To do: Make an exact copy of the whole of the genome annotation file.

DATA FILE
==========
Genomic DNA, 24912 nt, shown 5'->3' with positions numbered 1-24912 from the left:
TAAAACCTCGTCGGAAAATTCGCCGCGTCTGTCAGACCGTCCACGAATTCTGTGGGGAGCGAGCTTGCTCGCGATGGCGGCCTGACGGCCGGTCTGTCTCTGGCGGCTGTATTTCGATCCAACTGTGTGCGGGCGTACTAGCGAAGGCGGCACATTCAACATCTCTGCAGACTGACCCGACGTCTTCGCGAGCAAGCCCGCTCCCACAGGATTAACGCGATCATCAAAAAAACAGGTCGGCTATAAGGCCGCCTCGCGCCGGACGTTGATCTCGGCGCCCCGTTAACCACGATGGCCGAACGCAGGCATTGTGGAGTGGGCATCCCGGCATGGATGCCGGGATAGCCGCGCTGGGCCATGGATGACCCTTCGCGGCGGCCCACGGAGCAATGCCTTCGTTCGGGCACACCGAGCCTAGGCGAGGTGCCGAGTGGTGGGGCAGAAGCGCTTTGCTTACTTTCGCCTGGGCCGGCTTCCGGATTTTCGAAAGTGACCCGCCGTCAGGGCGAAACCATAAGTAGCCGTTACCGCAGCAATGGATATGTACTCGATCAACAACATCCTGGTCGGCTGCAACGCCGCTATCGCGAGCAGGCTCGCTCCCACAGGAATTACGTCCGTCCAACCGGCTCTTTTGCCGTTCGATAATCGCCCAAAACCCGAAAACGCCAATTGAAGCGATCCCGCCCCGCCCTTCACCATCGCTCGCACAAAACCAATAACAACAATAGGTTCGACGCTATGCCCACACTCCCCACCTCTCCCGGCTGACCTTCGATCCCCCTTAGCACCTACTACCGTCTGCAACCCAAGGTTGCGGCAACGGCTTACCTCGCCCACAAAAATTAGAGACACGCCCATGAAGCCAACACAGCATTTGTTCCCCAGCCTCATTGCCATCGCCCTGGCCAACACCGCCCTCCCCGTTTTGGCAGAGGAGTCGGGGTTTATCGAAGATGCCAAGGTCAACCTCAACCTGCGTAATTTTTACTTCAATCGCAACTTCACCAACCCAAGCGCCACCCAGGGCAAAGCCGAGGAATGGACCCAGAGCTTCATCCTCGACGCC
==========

Genomic DNA, 24912 nt, shown 5'->3' with positions numbered 1-24912 from the left:
TAAAACCTCGTCGGAAAATTCGCCGCGTCTGTCAGACCGTCCACGAATTCTGTGGGGAGCGAGCTTGCTCGCGATGGCGGCCTGACGGCCGGTCTGTCTCTGGCGGCTGTATTTCGATCCAACTGTGTGCGGGCGTACTAGCGAAGGCGGCACATTCAACATCTCTGCAGACTGACCCGACGTCTTCGCGAGCAAGCCCGCTCCCACAGGATTAACGCGATCATCAAAAAAACAGGTCGGCTATAAGGCCGCCTCGCGCCGGACGTTGATCTCGGCGCCCCGTTAACCACGATGGCCGAACGCAGGCATTGTGGAGTGGGCATCCCGGCATGGATGCCGGGATAGCCGCGCTGGGCCATGGATGACCCTTCGCGGCGGCCCACGGAGCAATGCCTTCGTTCGGGCACACCGAGCCTAGGCGAGGTGCCGAGTGGTGGGGCAGAAGCGCTTTGCTTACTTTCGCCTGGGCCGGCTTCCGGATTTTCGAAAGTGACCCGCCGTCAGGGCGAAACCATAAGTAGCCGTTACCGCAGCAATGGATATGTACTCGATCAACAACATCCTGGTCGGCTGCAACGCCGCTATCGCGAGCAGGCTCGCTCCCACAGGAATTACGTCCGTCCAACCGGCTCTTTTGCCGTTCGATAATCGCCCAAAACCCGAAAACGCCAATTGAAGCGATCCCGCCCCGCCCTTCACCATCGCTCGCACAAAACCAATAACAACAATAGGTTCGACGCTATGCCCACACTCCCCACCTCTCCCGGCTGACCTTCGATCCCCCTTAGCACCTACTACCGTCTGCAACCCAAGGTTGCGGCAACGGCTTACCTCGCCCACAAAAATTAGAGACACGCCCATGAAGCCAACACAGCATTTGTTCCCCAGCCTCATTGCCATCGCCCTGGCCAACACCGCCCTCCCCGTTTTGGCAGAGGAGTCGGGGTTTATCGAAGATGCCAAGGTCAACCTCAACCTGCGTAATTTTTACTTCAATCGCAACTTCACCAACCCAAGCGCCACCCAGGGCAAAGCCGAGGAATGGACCCAGAGCTTCATCCTCGACGCC